Holy Week, which begins with Palm Sunday tomorrow, commemorates the last week of the earthly life of Jesus Christ, culminating in his crucifixion on Good Friday and his resurrection on Easter Sunday.
If you are an atheist, I guess none of that matters because you don't believe in the deity of Christ anyway since you don't believe in the existence of God.
But even the celebrated atheist Christopher Hitchens knows the importance of the events of Holy Week as the foundation of the Christian faith. Hitchens has said, “I would say that if you don't believe that Jesus of Nazareth was the Christ and Messiah, and that he rose again from the dead and by his sacrifice our sins are forgiven, you're really not in any meaningful sense a Christian.”
A film called “Collision” was shown at the Allen County Public Library on Friday evening, in which Hitchens and evangelical theologian Douglas Wilson debate on the topic “Is Christianity Good for the World?” The film was featured at “Collision Fort Wayne,” which included the showing of the documentary and a discussion of atheism and Christianity by a local panel.
Christianity represents the largest religious group in the world at 2.1 billion, or about 33 percent, according to several sources. Islam is No. 2 at around 1.5 billion or 21 percent. Numbers, however, don't necessarily reflect belief. Whatever statistics you may find for the number of atheists in the world, for example, may or may not take into account those who profess to be Christians but who, in effect, don't really believe.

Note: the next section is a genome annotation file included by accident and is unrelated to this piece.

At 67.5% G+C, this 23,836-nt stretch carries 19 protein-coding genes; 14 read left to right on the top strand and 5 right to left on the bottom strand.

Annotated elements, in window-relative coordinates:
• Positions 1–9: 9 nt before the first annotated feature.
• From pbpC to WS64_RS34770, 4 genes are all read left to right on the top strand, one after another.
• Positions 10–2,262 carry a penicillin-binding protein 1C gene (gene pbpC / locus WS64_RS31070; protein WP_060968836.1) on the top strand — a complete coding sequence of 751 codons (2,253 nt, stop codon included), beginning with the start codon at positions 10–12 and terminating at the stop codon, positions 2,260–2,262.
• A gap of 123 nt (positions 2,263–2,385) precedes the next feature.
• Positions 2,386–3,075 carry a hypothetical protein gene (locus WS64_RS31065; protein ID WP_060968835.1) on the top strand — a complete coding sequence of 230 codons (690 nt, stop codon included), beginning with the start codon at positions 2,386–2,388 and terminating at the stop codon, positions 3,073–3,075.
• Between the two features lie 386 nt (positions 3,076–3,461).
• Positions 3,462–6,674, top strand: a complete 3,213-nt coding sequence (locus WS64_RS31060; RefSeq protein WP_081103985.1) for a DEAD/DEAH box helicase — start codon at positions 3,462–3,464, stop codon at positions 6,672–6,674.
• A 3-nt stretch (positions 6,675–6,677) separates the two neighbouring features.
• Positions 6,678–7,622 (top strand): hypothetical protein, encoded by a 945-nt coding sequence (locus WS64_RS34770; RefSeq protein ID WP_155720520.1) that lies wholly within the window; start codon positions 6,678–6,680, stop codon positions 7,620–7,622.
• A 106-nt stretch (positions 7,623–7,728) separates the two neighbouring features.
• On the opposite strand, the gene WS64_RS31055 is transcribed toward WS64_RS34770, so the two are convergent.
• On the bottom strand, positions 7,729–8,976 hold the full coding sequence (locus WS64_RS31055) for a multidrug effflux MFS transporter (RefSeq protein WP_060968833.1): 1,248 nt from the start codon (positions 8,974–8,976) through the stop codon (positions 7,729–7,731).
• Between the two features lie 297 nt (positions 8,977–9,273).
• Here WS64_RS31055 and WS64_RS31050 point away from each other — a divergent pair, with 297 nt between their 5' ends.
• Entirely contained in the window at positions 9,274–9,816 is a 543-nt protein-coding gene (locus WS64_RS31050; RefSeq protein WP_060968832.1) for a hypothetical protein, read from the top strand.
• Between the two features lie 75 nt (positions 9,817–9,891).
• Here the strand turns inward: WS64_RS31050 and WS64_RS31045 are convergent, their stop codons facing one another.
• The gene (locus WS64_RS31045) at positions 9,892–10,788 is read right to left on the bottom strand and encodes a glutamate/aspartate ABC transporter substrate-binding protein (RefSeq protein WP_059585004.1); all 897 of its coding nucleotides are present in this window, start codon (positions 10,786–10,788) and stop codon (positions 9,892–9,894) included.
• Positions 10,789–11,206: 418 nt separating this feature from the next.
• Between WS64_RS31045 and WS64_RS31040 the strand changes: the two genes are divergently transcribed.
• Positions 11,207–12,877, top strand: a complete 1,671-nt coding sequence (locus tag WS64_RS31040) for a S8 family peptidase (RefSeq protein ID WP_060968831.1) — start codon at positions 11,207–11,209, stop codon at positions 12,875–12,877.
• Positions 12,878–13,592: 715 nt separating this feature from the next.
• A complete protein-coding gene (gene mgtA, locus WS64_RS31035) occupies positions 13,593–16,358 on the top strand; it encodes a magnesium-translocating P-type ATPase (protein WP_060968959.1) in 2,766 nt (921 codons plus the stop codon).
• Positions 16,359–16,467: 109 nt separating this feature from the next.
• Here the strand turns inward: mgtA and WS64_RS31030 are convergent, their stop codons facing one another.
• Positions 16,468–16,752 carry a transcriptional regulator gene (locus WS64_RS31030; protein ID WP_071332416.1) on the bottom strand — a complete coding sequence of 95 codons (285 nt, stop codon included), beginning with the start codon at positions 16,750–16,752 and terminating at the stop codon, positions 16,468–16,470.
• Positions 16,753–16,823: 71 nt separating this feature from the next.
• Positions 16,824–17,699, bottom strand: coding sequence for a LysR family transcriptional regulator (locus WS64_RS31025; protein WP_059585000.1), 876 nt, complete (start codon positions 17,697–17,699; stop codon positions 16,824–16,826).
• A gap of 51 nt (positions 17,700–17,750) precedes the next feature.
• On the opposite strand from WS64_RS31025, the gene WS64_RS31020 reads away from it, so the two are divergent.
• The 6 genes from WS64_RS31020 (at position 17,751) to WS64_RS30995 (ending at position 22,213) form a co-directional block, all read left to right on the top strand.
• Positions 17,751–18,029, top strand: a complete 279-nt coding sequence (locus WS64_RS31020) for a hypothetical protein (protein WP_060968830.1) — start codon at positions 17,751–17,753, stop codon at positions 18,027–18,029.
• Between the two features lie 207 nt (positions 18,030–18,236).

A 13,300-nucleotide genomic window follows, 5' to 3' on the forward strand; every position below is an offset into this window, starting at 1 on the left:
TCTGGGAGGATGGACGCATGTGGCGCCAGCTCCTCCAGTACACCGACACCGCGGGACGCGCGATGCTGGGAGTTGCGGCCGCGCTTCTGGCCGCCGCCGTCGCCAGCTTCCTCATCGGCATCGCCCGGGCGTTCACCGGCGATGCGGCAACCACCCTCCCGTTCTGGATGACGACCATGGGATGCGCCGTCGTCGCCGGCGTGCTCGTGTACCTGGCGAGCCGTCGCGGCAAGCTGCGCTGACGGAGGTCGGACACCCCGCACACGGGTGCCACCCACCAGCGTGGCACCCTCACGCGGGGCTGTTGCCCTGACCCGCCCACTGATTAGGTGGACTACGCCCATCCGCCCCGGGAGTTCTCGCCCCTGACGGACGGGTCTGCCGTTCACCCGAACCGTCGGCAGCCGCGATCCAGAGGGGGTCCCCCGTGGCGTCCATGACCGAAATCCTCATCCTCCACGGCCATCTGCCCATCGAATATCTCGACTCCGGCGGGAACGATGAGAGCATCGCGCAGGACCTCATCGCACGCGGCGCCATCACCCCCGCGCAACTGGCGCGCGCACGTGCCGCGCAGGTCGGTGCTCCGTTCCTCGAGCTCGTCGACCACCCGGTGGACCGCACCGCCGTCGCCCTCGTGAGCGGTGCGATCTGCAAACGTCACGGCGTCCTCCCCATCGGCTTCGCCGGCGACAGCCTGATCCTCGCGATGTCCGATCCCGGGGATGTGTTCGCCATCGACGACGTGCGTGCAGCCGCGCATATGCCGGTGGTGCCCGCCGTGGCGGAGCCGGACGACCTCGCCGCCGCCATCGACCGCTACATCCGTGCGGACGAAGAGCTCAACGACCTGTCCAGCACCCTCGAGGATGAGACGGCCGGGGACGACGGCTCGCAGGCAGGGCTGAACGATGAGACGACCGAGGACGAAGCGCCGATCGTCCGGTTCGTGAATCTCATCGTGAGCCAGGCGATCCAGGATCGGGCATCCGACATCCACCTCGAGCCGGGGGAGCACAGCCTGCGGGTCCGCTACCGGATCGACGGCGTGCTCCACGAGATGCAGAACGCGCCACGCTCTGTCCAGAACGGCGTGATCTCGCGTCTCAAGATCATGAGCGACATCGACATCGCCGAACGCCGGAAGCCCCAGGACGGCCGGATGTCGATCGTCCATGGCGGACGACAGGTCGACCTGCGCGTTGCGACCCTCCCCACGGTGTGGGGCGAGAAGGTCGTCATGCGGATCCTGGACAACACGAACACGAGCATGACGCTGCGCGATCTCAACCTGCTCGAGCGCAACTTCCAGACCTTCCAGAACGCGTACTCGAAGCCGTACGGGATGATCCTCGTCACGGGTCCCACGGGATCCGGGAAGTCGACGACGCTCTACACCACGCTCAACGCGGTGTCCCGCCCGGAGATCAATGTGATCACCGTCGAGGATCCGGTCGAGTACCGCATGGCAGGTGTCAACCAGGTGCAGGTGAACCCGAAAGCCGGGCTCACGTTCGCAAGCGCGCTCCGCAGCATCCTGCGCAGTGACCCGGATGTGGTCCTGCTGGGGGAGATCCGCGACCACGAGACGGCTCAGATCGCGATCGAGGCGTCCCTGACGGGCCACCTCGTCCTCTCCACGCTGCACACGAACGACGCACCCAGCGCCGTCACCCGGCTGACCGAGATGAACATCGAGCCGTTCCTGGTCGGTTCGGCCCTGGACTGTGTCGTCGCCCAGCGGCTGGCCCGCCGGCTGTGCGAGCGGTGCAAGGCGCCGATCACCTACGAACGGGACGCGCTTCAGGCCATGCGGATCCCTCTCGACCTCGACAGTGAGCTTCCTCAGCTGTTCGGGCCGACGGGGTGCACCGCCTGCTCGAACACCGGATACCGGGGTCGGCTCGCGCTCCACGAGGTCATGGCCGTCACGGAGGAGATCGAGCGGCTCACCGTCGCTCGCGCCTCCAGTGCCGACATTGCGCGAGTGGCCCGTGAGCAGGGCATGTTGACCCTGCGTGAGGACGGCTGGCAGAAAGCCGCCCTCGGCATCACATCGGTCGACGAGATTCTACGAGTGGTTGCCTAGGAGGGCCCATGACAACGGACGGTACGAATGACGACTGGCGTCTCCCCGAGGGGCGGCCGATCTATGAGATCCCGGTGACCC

Belief in God relies on faith. But as many Christians point out, they don't check their brains at the door to embrace their faith. Belief — whether that there is a God or that there isn't — should rely on truth as well. And Christianity is more than a label or a church membership. If the events of Holy Week actually happened, then it seems belief should dictate a world view, a daily walk, a way of life and a hope for eternity.
One former atheist made that conclusion by searching for the truth and concluding that the events of Holy Week — in fact, the Bible in total — are truth: truth that transformed his life.
Lee Strobel, who holds a degree from Yale Law School, was an investigative newspaper reporter and legal editor of the Chicago Tribune. His formerly agnostic wife stunned him in 1979 with the announcement that she had become a Christian.
So Strobel says he decided to take his legal training and his journalism training and investigate whether there was any credibility to Christianity. He says he did it with a journalist's attitude: “Give me the facts. I'm going to look at both sides.”
After almost two years of intense investigation, Strobel says he became a follower of Jesus in 1981. He published “The Case For Christ” in 1998 documenting his conclusions. He says that in light of “the torrent of evidence that points toward Christianity,” it would have required more faith to retain his atheism than to become a Christian.